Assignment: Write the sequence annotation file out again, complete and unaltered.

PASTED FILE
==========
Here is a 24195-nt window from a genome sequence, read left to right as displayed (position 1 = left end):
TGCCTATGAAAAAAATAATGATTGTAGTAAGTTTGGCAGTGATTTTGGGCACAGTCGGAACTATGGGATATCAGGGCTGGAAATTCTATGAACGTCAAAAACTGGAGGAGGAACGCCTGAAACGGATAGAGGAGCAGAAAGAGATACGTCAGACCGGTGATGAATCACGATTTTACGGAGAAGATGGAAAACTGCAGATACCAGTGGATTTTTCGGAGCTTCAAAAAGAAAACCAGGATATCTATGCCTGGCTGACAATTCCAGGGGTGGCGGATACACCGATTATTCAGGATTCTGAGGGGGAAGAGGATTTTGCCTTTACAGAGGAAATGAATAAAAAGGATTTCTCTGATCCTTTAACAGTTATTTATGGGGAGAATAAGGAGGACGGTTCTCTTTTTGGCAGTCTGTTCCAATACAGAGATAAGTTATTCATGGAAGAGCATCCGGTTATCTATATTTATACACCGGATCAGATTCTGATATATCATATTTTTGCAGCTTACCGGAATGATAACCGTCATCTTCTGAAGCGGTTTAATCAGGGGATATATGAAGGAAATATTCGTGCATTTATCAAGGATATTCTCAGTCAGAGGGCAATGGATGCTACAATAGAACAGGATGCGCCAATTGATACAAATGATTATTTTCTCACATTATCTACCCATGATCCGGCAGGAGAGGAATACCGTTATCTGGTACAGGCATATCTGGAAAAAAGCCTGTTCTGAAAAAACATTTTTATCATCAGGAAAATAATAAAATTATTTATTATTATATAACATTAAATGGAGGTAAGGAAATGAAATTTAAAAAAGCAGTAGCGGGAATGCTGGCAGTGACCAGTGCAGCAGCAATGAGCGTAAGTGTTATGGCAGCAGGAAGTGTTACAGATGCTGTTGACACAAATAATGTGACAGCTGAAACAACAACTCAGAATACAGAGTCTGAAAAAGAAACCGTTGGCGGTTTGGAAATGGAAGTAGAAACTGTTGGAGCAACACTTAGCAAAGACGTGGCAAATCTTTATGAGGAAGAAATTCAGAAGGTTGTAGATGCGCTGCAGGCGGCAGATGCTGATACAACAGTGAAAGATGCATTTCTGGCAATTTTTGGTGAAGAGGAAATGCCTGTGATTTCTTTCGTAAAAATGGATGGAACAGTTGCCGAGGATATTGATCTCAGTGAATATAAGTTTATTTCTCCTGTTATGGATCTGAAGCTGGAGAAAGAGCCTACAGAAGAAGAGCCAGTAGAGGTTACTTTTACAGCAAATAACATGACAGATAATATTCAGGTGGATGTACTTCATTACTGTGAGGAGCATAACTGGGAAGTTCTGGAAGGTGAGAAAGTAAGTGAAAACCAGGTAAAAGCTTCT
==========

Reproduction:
Here is a 24195-nt window from a genome sequence, read left to right as displayed (position 1 = left end):
TGCCTATGAAAAAAATAATGATTGTAGTAAGTTTGGCAGTGATTTTGGGCACAGTCGGAACTATGGGATATCAGGGCTGGAAATTCTATGAACGTCAAAAACTGGAGGAGGAACGCCTGAAACGGATAGAGGAGCAGAAAGAGATACGTCAGACCGGTGATGAATCACGATTTTACGGAGAAGATGGAAAACTGCAGATACCAGTGGATTTTTCGGAGCTTCAAAAAGAAAACCAGGATATCTATGCCTGGCTGACAATTCCAGGGGTGGCGGATACACCGATTATTCAGGATTCTGAGGGGGAAGAGGATTTTGCCTTTACAGAGGAAATGAATAAAAAGGATTTCTCTGATCCTTTAACAGTTATTTATGGGGAGAATAAGGAGGACGGTTCTCTTTTTGGCAGTCTGTTCCAATACAGAGATAAGTTATTCATGGAAGAGCATCCGGTTATCTATATTTATACACCGGATCAGATTCTGATATATCATATTTTTGCAGCTTACCGGAATGATAACCGTCATCTTCTGAAGCGGTTTAATCAGGGGATATATGAAGGAAATATTCGTGCATTTATCAAGGATATTCTCAGTCAGAGGGCAATGGATGCTACAATAGAACAGGATGCGCCAATTGATACAAATGATTATTTTCTCACATTATCTACCCATGATCCGGCAGGAGAGGAATACCGTTATCTGGTACAGGCATATCTGGAAAAAAGCCTGTTCTGAAAAAACATTTTTATCATCAGGAAAATAATAAAATTATTTATTATTATATAACATTAAATGGAGGTAAGGAAATGAAATTTAAAAAAGCAGTAGCGGGAATGCTGGCAGTGACCAGTGCAGCAGCAATGAGCGTAAGTGTTATGGCAGCAGGAAGTGTTACAGATGCTGTTGACACAAATAATGTGACAGCTGAAACAACAACTCAGAATACAGAGTCTGAAAAAGAAACCGTTGGCGGTTTGGAAATGGAAGTAGAAACTGTTGGAGCAACACTTAGCAAAGACGTGGCAAATCTTTATGAGGAAGAAATTCAGAAGGTTGTAGATGCGCTGCAGGCGGCAGATGCTGATACAACAGTGAAAGATGCATTTCTGGCAATTTTTGGTGAAGAGGAAATGCCTGTGATTTCTTTCGTAAAAATGGATGGAACAGTTGCCGAGGATATTGATCTCAGTGAATATAAGTTTATTTCTCCTGTTATGGATCTGAAGCTGGAGAAAGAGCCTACAGAAGAAGAGCCAGTAGAGGTTACTTTTACAGCAAATAACATGACAGATAATATTCAGGTGGATGTACTTCATTACTGTGAGGAGCATAACTGGGAAGTTCTGGAAGGTGAGAAAGTAAGTGAAAACCAGGTAAAAGCTTCT